Since you can move around the top down camera, it gives you this two-pronged effect of spectatorship. First you’re able as to, as a player of the game, spectate your friends or other games and use this tool to spectate the game the way to you want to. Second it allows for professionally organized tournaments to have real cameraman, just like in real sports where someone can direct the camera and show you everything that is being done all of the only important aspects and moves of the game. This is usually done and, should usually be done, by professional player themselves or a very experienced player. Spectating is not an easy thing to do, as any NFL or NBA cameraman will tell you, and their efforts should be well respected and appreciated.

<span style=”color: #000000;”>The combination of being able to free-roam and the ability to see large areas or perspectives that the players cannot is a really valuable experience. For example, there are only 3 people remaining in an elimination CoD match. You are looking down the barrel of the lone player’s gun and he is staring at a 4<sup>th</sup> story window with a sniper rifle. An opposing player pops into the window and is immediately shot by the sniper making the players remaining even at 1. If you had a third person perspective, you could see that there is someone creeping up behind him while he is lining up that shot and he gets knifed in the back for the last kill in an elimination round seconds after firing the tying shot. Without that third person view, you diminish the intensity and excitement of that scene.</span>

Overall spectatorship is a very large and very important part of eSports and should be considered with great weight when designing a game or organizing a tournament. Many developers have realized this and have taken steps to add better spectatorship to their games. League of Legends, for example, actually gives organized tournaments a different version of its game that they can spectate with and have more options for viewing angles and game setups. It’s a really important factor and I’m glad a lot of developers are now implementing it into their games and it should continue to be implemented. If you’re thinking about making game, this should be one of your most important factors. Even if the game is fun, if no one wants to watch it will not succeed as an eSport.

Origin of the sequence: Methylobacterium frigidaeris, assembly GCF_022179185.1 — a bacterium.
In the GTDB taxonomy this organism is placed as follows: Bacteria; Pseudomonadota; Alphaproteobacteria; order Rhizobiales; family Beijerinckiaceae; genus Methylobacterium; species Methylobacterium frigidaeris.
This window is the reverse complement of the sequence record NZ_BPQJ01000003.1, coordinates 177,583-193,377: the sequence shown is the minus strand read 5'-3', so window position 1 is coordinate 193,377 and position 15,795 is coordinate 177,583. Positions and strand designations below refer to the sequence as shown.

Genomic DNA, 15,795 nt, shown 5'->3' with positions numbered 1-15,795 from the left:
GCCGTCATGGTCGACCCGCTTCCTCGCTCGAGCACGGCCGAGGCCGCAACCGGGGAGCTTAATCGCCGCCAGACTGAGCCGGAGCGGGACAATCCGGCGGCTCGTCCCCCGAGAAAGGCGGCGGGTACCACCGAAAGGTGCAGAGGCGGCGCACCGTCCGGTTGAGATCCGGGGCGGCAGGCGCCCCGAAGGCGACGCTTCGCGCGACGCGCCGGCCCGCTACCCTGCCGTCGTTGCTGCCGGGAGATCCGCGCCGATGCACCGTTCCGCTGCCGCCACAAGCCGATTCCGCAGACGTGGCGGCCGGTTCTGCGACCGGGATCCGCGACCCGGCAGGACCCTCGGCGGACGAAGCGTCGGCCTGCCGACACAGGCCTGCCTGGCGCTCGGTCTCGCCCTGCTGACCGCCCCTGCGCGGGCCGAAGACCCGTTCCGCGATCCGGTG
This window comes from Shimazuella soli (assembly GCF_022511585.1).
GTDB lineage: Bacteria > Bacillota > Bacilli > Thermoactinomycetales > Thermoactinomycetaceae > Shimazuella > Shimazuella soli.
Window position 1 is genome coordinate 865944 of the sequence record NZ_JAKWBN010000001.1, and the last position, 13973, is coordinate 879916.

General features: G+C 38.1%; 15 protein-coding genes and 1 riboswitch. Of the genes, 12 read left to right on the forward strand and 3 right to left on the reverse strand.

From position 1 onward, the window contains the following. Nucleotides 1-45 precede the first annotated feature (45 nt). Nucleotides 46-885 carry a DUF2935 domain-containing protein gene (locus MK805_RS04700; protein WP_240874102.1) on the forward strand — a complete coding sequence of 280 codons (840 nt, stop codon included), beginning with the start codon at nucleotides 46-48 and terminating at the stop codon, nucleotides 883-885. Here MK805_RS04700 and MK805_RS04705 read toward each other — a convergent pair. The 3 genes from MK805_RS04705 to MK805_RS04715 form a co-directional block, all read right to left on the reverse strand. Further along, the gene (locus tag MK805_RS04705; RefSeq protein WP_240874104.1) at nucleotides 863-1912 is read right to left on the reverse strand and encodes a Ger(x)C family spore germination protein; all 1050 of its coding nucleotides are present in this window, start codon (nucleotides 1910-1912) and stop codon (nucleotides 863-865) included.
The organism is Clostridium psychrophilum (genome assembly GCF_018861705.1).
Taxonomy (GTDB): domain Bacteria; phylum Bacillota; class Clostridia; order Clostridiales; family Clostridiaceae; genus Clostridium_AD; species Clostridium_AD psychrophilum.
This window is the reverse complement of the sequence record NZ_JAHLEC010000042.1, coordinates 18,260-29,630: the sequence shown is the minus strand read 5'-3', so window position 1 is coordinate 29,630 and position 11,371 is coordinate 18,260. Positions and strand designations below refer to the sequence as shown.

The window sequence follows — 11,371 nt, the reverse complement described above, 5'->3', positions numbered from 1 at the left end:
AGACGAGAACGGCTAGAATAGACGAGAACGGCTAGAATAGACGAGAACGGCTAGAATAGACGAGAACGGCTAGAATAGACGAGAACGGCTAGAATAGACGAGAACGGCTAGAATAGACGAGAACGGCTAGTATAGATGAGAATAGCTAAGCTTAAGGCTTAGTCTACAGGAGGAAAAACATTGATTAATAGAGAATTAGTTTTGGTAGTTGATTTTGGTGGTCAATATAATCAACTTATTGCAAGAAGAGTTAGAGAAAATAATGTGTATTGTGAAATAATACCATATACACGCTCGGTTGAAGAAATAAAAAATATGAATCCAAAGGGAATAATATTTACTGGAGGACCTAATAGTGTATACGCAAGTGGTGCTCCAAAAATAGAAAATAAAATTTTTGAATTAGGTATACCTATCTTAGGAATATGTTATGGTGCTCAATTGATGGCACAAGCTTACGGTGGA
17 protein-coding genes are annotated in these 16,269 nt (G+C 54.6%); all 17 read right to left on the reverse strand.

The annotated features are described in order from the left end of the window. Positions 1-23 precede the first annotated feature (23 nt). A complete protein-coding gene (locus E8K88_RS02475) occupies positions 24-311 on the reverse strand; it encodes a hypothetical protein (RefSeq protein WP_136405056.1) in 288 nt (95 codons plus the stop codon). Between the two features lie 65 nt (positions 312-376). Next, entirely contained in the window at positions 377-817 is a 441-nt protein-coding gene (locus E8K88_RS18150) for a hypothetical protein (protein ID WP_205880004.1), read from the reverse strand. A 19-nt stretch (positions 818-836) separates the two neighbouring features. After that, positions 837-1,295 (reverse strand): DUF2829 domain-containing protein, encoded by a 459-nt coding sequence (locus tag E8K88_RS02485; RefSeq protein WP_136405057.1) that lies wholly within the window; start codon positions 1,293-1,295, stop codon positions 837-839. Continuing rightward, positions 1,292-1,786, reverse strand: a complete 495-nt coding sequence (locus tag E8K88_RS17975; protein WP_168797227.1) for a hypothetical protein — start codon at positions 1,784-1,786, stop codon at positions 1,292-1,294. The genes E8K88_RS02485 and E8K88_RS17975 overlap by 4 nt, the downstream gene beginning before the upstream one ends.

This post was brought to you by Where eSports means business.

Use your ← → (arrow) keys to browse

Leave a Reply

Your email address will not be published. Required fields are marked *

five − 2 =

You may use these HTML tags and attributes: <a href="" title=""> <abbr title=""> <acronym title=""> <b> <blockquote cite=""> <cite> <code> <del datetime=""> <em> <i> <q cite=""> <strike> <strong>